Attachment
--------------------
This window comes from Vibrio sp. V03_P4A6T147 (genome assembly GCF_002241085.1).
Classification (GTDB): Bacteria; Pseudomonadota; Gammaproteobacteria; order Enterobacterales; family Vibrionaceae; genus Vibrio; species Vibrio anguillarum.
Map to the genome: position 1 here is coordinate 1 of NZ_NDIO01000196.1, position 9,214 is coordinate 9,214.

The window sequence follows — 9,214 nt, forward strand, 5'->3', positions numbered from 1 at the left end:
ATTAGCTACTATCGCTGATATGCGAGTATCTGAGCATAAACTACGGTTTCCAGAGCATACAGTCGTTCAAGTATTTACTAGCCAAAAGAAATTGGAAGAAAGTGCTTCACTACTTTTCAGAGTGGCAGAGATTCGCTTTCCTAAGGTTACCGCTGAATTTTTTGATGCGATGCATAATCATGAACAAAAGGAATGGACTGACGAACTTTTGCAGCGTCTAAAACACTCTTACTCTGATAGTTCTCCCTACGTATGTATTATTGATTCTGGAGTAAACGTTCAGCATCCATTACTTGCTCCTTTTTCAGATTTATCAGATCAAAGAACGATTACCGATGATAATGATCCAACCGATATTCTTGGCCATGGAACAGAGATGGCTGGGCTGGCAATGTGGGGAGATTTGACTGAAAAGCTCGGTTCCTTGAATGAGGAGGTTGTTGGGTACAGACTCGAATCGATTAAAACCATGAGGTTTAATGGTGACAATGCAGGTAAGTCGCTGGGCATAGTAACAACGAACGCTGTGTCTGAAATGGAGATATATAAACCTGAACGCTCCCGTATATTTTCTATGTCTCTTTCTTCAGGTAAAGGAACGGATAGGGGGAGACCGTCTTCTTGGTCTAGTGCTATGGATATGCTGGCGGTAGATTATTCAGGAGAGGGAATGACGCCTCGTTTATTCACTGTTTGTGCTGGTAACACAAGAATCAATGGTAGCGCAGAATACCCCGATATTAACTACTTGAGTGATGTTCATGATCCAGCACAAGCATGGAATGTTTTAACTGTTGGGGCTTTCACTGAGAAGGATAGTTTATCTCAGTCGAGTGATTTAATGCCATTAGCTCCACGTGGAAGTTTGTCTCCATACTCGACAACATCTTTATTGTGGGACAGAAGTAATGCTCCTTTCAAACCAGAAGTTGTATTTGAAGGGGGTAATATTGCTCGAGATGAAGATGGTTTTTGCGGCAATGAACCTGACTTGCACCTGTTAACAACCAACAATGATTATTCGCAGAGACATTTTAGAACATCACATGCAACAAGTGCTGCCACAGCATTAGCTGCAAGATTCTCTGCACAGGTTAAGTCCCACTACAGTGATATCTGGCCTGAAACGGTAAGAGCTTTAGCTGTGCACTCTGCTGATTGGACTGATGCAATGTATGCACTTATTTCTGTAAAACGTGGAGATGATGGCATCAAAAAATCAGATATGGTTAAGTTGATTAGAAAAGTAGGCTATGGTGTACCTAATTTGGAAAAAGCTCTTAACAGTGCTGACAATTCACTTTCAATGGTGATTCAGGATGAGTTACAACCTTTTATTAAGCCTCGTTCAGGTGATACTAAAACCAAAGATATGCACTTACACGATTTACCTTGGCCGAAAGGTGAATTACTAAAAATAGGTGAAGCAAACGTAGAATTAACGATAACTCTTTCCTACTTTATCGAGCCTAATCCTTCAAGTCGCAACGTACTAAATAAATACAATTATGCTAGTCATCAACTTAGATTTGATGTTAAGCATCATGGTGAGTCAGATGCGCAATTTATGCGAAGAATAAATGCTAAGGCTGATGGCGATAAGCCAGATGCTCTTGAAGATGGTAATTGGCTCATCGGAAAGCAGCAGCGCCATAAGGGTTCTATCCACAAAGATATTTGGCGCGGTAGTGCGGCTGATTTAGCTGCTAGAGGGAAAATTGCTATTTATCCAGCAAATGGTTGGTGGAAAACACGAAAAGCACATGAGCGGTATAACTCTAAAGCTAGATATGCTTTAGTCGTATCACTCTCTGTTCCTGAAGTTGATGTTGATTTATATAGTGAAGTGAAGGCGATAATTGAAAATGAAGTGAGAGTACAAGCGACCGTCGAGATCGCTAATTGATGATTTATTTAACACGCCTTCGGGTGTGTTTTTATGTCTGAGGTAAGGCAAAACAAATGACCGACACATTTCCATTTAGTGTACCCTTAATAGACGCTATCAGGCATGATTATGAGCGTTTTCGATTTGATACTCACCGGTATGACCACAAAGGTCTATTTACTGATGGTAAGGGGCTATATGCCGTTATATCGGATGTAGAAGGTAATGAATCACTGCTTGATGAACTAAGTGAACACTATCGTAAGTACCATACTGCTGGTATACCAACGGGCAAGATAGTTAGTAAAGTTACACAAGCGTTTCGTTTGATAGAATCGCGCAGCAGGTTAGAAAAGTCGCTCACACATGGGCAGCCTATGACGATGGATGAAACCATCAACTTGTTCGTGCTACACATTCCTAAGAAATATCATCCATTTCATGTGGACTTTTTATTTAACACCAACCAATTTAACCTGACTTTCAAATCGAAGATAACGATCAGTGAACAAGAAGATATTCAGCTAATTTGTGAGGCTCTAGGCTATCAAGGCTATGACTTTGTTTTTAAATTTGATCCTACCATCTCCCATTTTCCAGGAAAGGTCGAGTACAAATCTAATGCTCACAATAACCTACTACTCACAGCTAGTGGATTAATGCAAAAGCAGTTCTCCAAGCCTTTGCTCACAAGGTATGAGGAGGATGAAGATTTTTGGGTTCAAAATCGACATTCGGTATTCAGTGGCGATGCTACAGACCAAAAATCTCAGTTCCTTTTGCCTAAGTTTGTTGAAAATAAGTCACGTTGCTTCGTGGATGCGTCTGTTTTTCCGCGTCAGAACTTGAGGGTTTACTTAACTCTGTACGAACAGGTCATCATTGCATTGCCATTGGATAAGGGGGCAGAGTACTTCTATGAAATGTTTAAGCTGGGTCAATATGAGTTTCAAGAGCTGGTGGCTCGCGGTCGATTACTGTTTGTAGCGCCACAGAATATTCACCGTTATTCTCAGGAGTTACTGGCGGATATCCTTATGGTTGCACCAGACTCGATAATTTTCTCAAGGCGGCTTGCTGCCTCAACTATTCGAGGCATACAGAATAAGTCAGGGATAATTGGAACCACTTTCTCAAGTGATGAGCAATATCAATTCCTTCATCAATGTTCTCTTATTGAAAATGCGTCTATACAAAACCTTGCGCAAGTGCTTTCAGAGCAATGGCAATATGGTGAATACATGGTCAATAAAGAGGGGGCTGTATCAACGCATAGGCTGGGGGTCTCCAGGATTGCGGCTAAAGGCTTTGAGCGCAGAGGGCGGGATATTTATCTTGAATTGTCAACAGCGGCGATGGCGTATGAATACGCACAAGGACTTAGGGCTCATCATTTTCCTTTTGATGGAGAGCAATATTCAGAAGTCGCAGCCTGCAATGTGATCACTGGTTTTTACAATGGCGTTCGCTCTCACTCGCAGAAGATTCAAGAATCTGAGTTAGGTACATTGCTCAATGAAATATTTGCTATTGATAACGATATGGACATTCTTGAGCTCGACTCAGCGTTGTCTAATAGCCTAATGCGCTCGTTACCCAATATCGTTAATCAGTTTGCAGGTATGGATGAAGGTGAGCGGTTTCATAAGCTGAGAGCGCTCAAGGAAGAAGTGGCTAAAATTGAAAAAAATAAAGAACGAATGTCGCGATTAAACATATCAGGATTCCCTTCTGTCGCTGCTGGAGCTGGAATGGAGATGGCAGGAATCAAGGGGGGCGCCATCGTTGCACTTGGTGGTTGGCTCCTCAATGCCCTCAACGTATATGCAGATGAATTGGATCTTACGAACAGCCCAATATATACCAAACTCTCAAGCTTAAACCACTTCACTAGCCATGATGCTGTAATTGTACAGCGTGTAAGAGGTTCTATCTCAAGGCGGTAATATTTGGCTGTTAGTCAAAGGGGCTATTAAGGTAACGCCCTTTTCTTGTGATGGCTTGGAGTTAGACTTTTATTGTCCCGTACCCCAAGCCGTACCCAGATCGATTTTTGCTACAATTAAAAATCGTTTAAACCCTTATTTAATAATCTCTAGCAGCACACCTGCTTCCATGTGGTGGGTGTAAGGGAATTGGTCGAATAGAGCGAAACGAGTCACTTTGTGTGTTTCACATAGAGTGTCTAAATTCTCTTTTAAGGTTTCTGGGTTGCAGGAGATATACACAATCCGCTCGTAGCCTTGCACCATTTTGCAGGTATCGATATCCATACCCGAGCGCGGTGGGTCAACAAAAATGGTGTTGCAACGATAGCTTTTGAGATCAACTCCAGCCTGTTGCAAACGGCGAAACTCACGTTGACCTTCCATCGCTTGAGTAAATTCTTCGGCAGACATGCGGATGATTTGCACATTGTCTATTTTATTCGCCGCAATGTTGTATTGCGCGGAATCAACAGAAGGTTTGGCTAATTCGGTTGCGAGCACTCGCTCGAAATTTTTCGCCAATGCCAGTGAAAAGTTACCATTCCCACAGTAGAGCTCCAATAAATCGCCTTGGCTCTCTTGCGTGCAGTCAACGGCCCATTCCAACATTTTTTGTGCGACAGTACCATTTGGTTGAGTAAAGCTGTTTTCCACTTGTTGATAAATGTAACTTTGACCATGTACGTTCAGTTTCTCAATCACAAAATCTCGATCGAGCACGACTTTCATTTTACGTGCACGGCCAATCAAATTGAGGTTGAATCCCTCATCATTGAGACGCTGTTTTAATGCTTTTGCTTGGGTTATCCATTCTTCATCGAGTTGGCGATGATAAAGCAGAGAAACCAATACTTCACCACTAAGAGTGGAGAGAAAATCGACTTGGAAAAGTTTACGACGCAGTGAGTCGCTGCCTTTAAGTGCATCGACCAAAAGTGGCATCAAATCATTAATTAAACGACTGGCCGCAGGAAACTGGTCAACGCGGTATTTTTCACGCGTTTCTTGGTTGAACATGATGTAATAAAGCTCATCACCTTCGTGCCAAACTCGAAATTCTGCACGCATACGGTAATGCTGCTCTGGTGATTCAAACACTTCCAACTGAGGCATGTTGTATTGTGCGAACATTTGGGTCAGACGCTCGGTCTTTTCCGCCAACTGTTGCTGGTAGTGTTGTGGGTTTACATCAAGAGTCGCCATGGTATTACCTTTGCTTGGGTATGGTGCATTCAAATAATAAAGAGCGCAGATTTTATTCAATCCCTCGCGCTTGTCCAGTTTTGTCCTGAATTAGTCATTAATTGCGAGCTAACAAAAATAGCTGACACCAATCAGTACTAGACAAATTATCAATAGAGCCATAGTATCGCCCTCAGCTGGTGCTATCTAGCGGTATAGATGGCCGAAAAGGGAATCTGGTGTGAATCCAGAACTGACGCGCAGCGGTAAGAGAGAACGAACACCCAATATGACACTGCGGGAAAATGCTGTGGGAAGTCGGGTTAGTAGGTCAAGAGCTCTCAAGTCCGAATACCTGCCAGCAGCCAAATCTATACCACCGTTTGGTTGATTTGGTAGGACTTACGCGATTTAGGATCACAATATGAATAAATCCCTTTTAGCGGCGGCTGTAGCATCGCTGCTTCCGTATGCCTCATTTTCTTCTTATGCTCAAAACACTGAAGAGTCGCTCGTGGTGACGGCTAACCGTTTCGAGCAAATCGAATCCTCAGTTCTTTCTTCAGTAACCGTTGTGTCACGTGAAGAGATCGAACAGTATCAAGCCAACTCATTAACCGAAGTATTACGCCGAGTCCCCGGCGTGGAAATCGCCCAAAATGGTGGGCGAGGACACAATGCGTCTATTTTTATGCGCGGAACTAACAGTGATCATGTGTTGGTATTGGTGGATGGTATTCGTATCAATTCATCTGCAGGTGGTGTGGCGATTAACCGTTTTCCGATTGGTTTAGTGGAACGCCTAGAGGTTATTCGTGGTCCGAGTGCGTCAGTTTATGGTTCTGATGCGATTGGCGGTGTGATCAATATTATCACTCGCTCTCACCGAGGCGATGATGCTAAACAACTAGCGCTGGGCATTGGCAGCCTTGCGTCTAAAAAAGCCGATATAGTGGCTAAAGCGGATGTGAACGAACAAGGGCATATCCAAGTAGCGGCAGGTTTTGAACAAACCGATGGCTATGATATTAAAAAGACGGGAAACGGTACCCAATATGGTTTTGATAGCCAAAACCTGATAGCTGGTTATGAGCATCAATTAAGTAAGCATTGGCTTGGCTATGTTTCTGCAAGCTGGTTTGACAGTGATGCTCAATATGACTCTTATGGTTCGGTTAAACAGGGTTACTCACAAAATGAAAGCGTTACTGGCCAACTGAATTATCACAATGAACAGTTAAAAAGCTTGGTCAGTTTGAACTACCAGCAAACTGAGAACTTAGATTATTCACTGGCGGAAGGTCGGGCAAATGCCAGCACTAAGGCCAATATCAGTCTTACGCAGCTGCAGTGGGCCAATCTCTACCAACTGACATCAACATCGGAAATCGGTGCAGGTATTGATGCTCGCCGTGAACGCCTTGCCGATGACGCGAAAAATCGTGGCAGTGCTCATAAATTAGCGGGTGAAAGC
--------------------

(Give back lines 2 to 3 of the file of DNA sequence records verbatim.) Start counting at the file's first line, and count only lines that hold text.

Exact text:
Classification (GTDB): Bacteria; Pseudomonadota; Gammaproteobacteria; order Enterobacterales; family Vibrionaceae; genus Vibrio; species Vibrio anguillarum.
Map to the genome: position 1 here is coordinate 1 of NZ_NDIO01000196.1, position 9,214 is coordinate 9,214.